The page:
|Cemetery notes and/or description:|
Gaza is 3 kilometres inland from the Mediterranean coast, 65 kilometres south-east of Tel Aviv. THE COMMONWEALTH WAR GRAVES COMMISSION STRONGLY ADVISES THAT THE FOREIGN AND COMMONWEALTH OFFICE SHOULD BE CONTACTED BEFORE ATTEMPTING TO VISIT GAZA. If using a vehicle with standard Israeli plates (other than one with CD plates) this MUST be parked at the crossing point outside of the barriers. From Israel stop at the Erez Crossing point and enter the VIP cabin for a pass to enter Gaza. Walk through "no man's land" to the taxis on the other side. Gaza War Cemetery is 1.5 kilometres north-east of the city near the Bureir Road and 370 metres from the railway station. The Cemetery is approximately 8 kilometres to the left of the main dual carriageway and is about 200 metres back from the road through an avenue of trees.
Gaza was part of the Ottoman Empire during World War I and was bombarded by French warships in April 1915. At the end of March 1917 it was attacked and surrounded by the Egyptian Expeditionary Force in the First Battle of Gaza, but the attack was broken off when Turkish reinforcements appeared. The Second Battle of Gaza, 17-19 April, left the Turks in possession and the Third Battle of Gaza, begun on 27 October, ended with the capture of the ruined and deserted city on 7 November. Casualty clearing stations arrived later that month and general and stationary hospitals in 1918.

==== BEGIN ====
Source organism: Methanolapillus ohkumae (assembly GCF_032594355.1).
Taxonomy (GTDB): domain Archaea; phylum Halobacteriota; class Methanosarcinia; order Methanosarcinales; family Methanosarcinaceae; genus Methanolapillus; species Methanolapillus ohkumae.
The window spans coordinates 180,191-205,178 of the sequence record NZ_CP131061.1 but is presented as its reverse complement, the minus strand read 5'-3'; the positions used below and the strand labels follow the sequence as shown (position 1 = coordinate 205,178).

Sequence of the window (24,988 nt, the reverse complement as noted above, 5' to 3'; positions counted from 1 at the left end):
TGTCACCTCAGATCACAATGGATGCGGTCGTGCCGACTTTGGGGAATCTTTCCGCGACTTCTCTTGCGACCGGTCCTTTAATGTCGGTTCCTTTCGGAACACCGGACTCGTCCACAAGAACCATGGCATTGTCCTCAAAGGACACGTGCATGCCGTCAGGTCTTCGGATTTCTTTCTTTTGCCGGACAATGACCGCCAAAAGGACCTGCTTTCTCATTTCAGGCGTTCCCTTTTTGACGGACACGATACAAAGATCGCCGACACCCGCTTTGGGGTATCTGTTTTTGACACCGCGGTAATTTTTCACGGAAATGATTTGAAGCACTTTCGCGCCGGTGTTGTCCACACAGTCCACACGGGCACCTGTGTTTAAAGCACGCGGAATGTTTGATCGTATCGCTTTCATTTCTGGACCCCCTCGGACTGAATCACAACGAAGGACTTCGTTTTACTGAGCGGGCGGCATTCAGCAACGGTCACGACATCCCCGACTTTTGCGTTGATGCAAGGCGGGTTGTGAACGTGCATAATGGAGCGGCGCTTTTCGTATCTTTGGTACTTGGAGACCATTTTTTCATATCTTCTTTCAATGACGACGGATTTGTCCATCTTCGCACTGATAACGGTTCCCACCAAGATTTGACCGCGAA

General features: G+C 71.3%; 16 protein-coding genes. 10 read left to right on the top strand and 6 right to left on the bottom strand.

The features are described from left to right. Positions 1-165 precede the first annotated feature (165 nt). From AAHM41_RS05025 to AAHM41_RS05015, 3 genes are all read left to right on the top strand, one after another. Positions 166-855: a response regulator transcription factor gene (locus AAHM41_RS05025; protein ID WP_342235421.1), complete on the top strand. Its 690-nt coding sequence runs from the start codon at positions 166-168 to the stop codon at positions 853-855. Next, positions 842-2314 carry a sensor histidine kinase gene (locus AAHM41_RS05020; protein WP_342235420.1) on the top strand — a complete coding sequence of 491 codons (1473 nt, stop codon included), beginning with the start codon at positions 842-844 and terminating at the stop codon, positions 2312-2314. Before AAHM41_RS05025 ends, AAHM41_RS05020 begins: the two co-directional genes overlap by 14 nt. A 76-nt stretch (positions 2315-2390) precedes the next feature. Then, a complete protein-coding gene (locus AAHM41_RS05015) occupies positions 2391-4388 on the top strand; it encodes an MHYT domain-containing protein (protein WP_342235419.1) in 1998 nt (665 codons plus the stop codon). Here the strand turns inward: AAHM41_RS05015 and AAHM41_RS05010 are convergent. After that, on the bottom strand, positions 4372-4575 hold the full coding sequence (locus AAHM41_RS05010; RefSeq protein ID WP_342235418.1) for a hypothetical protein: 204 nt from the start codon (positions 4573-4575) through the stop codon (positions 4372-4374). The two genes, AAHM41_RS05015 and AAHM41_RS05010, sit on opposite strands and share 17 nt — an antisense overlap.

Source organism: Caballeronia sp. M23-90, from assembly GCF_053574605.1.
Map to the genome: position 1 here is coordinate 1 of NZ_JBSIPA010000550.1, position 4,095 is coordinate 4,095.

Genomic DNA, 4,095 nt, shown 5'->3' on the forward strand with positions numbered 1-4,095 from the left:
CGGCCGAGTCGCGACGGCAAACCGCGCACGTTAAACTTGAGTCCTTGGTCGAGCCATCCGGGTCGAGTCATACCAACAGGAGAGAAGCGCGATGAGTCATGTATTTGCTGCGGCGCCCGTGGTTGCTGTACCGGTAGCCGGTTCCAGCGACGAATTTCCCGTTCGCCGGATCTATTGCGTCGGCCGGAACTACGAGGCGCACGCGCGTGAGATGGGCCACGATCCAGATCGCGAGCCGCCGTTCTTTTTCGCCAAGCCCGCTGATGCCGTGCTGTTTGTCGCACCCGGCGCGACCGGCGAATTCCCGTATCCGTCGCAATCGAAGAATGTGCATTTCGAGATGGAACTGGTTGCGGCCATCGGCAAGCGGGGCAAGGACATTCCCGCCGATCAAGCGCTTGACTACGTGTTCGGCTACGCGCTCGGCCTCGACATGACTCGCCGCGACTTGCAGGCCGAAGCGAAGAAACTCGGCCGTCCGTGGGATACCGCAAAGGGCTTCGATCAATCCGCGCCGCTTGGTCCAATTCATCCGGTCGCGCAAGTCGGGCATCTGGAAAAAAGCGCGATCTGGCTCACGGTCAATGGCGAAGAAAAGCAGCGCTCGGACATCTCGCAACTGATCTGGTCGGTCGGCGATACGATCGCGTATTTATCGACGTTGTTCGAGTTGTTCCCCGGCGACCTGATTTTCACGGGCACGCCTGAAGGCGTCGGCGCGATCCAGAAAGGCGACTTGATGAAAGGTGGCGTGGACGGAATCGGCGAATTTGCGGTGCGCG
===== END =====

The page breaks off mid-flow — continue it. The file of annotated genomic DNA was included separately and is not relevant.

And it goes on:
Some of the earliest burials in Gaza War Cemetery were made by the troops that captured the city. About two-thirds of the total were brought into the cemetery from the battlefields after the Armistice. The remainder were made by medical units during the occupation. During the Second World War, Gaza was an Australian and British hospital base, and the AIF Headquarters were posted there. There was also a Royal Air Force aerodrome at Gaza, which was considerably developed from 1941 onwards.
Gaza War Cemetery contains 3217 Commonwealth burials of the First World War, 781 of them unidentified, as well as 210 Second World War burials. There are also 30 post-war burials and 234 war graves of other nationalities.